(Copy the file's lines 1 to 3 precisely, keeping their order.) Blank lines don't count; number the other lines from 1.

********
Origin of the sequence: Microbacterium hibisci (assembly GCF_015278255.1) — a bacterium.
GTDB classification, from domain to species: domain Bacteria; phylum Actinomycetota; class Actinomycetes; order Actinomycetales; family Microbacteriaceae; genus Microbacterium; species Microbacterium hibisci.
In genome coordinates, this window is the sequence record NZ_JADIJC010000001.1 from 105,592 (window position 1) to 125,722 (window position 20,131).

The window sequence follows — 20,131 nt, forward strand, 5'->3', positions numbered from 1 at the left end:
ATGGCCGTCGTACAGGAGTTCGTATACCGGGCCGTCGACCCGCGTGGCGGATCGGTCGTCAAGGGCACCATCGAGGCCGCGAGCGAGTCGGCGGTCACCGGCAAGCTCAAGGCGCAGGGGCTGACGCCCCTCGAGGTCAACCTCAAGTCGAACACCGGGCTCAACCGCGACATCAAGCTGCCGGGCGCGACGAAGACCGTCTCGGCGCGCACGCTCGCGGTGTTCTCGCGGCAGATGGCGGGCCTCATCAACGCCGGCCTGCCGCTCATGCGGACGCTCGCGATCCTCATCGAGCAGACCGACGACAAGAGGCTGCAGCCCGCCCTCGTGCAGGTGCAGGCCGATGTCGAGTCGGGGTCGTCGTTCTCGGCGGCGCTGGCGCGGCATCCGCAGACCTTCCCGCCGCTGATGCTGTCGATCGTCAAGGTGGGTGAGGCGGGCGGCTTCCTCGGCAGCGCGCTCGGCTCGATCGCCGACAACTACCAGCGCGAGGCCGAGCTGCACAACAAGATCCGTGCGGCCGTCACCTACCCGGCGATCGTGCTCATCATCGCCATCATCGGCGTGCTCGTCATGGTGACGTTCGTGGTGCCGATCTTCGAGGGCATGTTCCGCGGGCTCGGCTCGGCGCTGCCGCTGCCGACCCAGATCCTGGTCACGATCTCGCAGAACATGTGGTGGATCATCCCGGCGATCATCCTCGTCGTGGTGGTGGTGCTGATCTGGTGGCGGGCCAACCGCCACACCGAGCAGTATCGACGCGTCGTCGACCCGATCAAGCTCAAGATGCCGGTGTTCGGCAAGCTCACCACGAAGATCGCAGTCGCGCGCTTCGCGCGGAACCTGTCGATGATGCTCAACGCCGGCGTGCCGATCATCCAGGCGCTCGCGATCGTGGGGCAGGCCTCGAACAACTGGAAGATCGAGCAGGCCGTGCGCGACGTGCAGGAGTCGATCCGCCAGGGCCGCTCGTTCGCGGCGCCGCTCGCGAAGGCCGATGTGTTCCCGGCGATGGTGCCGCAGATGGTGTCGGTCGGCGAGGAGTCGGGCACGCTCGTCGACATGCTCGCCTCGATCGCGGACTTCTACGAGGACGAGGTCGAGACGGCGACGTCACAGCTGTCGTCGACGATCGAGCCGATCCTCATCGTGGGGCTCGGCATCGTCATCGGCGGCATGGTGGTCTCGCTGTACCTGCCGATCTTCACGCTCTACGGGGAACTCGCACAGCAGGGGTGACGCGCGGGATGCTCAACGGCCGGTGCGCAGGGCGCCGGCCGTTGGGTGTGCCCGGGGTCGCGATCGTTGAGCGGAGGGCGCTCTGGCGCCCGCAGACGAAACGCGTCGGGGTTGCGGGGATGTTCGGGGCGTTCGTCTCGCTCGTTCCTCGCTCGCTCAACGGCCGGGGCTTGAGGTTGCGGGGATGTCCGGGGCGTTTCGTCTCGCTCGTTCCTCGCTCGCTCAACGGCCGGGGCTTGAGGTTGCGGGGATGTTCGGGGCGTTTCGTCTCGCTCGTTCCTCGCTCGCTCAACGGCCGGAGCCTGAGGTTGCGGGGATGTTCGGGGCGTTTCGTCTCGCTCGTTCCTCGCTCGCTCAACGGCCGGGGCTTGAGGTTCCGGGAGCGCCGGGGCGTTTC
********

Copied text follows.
Origin of the sequence: Microbacterium hibisci (assembly GCF_015278255.1) — a bacterium.
GTDB classification, from domain to species: domain Bacteria; phylum Actinomycetota; class Actinomycetes; order Actinomycetales; family Microbacteriaceae; genus Microbacterium; species Microbacterium hibisci.
In genome coordinates, this window is the sequence record NZ_JADIJC010000001.1 from 105,592 (window position 1) to 125,722 (window position 20,131).